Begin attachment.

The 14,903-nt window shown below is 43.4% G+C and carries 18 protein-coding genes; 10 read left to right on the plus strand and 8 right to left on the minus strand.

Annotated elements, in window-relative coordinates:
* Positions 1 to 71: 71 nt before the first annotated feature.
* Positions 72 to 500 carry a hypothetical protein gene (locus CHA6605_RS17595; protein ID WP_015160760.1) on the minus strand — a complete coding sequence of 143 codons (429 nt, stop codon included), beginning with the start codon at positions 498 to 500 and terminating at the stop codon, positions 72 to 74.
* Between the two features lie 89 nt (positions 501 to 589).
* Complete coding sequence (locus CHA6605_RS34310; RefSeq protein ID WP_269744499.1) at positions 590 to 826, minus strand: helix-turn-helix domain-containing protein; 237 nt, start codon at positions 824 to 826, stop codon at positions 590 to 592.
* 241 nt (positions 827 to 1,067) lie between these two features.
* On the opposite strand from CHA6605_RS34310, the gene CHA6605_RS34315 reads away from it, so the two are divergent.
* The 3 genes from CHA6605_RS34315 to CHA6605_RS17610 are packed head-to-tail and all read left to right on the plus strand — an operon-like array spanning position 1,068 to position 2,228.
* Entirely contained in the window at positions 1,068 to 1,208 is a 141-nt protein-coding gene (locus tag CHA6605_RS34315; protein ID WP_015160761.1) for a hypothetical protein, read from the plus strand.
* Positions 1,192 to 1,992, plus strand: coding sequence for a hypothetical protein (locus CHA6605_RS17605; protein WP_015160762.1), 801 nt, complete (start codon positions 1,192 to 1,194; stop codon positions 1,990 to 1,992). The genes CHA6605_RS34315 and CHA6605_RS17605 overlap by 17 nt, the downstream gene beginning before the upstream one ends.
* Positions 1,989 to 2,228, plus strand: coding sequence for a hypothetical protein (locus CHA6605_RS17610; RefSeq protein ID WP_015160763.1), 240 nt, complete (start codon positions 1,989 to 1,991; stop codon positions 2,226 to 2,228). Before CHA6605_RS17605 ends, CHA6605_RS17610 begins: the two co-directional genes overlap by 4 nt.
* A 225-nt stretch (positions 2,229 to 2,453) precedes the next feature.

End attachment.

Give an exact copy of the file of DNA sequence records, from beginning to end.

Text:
The 14,903-nt window shown below is 43.4% G+C and carries 18 protein-coding genes; 10 read left to right on the plus strand and 8 right to left on the minus strand.

Annotated elements, in window-relative coordinates:
* Positions 1 to 71: 71 nt before the first annotated feature.
* Positions 72 to 500 carry a hypothetical protein gene (locus CHA6605_RS17595; protein ID WP_015160760.1) on the minus strand — a complete coding sequence of 143 codons (429 nt, stop codon included), beginning with the start codon at positions 498 to 500 and terminating at the stop codon, positions 72 to 74.
* Between the two features lie 89 nt (positions 501 to 589).
* Complete coding sequence (locus CHA6605_RS34310; RefSeq protein ID WP_269744499.1) at positions 590 to 826, minus strand: helix-turn-helix domain-containing protein; 237 nt, start codon at positions 824 to 826, stop codon at positions 590 to 592.
* 241 nt (positions 827 to 1,067) lie between these two features.
* On the opposite strand from CHA6605_RS34310, the gene CHA6605_RS34315 reads away from it, so the two are divergent.
* The 3 genes from CHA6605_RS34315 to CHA6605_RS17610 are packed head-to-tail and all read left to right on the plus strand — an operon-like array spanning position 1,068 to position 2,228.
* Entirely contained in the window at positions 1,068 to 1,208 is a 141-nt protein-coding gene (locus tag CHA6605_RS34315; protein ID WP_015160761.1) for a hypothetical protein, read from the plus strand.
* Positions 1,192 to 1,992, plus strand: coding sequence for a hypothetical protein (locus CHA6605_RS17605; protein WP_015160762.1), 801 nt, complete (start codon positions 1,192 to 1,194; stop codon positions 1,990 to 1,992). The genes CHA6605_RS34315 and CHA6605_RS17605 overlap by 17 nt, the downstream gene beginning before the upstream one ends.
* Positions 1,989 to 2,228, plus strand: coding sequence for a hypothetical protein (locus CHA6605_RS17610; RefSeq protein ID WP_015160763.1), 240 nt, complete (start codon positions 1,989 to 1,991; stop codon positions 2,226 to 2,228). Before CHA6605_RS17605 ends, CHA6605_RS17610 begins: the two co-directional genes overlap by 4 nt.
* A 225-nt stretch (positions 2,229 to 2,453) precedes the next feature.